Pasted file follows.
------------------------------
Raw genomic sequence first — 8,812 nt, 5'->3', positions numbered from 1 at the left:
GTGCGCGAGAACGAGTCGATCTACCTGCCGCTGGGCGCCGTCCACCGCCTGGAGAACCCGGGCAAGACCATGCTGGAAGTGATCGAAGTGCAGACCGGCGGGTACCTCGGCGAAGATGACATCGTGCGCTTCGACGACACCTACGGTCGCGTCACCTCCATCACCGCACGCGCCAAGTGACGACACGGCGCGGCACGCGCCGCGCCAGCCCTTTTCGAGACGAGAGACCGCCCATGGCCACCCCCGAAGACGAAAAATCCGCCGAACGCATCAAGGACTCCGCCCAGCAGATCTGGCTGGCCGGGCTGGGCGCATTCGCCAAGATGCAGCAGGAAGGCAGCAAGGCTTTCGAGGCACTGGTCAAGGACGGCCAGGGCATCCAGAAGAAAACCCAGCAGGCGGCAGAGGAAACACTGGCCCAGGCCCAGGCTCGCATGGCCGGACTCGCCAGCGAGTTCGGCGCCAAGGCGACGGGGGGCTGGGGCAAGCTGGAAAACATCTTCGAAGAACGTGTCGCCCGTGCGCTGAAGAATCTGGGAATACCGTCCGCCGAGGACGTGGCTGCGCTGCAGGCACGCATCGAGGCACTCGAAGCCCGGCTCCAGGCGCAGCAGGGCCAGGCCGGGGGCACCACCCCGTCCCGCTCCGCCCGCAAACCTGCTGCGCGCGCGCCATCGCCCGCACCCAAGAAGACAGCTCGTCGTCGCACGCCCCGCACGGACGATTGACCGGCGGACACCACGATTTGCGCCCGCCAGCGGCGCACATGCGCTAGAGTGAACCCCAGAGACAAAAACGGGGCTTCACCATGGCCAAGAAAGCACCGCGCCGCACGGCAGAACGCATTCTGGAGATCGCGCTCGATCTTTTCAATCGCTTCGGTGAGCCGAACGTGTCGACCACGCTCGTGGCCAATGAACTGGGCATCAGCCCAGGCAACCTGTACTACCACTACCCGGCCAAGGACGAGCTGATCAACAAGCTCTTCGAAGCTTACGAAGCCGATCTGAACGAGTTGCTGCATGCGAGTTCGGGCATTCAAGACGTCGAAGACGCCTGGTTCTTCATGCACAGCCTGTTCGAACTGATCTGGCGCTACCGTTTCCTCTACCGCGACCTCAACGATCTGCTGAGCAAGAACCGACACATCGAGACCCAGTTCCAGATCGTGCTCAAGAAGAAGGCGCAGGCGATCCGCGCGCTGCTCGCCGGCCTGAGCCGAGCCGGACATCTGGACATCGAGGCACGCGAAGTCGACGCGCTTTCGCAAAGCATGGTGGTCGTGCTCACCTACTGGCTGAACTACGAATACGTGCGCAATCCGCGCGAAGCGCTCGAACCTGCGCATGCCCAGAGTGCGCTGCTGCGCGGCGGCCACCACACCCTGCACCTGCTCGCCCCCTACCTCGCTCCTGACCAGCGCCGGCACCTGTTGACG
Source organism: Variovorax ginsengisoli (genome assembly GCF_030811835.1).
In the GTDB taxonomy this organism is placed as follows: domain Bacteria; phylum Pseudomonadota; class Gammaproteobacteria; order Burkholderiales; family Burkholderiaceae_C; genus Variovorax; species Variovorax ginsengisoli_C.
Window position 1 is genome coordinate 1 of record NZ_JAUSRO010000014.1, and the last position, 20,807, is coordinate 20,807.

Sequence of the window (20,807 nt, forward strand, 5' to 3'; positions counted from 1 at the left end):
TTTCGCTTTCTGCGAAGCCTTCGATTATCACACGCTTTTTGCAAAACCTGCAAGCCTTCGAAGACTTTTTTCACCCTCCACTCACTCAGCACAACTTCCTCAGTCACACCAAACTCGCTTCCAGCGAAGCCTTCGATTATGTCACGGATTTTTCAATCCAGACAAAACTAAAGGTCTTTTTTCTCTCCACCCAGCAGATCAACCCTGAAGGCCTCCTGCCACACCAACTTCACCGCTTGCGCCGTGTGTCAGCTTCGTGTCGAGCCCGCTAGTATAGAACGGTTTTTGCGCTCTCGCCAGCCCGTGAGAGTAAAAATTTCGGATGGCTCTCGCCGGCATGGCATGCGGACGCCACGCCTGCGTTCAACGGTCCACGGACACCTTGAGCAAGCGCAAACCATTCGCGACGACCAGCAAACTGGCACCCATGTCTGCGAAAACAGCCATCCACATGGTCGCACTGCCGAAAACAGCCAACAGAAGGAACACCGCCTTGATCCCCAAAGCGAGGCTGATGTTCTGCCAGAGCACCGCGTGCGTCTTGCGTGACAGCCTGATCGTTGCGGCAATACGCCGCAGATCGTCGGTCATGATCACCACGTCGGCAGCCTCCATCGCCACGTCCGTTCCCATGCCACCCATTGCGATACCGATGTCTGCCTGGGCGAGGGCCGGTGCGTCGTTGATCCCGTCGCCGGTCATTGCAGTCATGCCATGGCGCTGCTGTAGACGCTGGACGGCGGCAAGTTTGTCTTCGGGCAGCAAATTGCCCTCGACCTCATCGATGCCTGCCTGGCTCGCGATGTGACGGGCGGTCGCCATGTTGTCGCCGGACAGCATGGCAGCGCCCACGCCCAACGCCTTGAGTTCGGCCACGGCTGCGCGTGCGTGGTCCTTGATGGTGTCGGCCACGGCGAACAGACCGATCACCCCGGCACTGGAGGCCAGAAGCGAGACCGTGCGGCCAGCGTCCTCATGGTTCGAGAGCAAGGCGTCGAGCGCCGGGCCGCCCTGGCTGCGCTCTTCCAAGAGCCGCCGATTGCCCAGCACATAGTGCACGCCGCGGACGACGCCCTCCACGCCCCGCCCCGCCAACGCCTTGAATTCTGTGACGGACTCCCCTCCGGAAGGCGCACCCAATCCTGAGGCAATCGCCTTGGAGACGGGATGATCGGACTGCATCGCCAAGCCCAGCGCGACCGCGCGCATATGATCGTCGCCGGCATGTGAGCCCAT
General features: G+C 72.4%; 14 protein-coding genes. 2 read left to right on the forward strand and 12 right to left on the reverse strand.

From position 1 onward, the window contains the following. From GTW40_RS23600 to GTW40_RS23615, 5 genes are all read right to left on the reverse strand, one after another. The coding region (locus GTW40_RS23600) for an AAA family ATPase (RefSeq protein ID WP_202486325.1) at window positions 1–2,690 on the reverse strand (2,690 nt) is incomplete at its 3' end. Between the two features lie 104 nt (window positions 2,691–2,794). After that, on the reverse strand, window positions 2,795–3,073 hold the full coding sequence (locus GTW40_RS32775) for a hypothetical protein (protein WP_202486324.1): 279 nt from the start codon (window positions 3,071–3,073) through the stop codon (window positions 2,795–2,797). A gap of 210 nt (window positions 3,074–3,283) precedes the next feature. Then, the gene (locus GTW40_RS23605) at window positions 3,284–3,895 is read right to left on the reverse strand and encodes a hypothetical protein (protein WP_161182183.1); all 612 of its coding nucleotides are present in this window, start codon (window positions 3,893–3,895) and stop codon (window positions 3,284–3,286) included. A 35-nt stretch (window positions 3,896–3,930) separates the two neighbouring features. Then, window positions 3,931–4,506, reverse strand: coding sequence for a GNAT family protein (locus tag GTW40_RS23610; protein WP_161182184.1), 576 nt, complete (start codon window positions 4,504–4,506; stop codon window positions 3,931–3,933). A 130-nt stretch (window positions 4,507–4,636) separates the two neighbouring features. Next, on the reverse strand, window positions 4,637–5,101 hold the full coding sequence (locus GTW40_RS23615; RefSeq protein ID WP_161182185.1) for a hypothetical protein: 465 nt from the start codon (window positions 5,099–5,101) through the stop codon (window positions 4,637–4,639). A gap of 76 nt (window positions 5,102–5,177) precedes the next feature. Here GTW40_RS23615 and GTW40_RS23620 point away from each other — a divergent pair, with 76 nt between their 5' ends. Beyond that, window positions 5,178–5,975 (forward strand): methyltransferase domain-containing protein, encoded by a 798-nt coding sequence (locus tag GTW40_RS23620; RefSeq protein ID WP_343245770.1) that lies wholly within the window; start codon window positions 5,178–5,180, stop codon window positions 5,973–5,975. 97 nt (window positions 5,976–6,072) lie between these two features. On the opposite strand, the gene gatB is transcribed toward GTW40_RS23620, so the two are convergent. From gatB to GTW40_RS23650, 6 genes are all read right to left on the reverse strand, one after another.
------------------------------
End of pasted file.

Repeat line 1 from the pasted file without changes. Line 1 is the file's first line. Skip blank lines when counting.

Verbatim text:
Raw genomic sequence first — 8,812 nt, 5'->3', positions numbered from 1 at the left: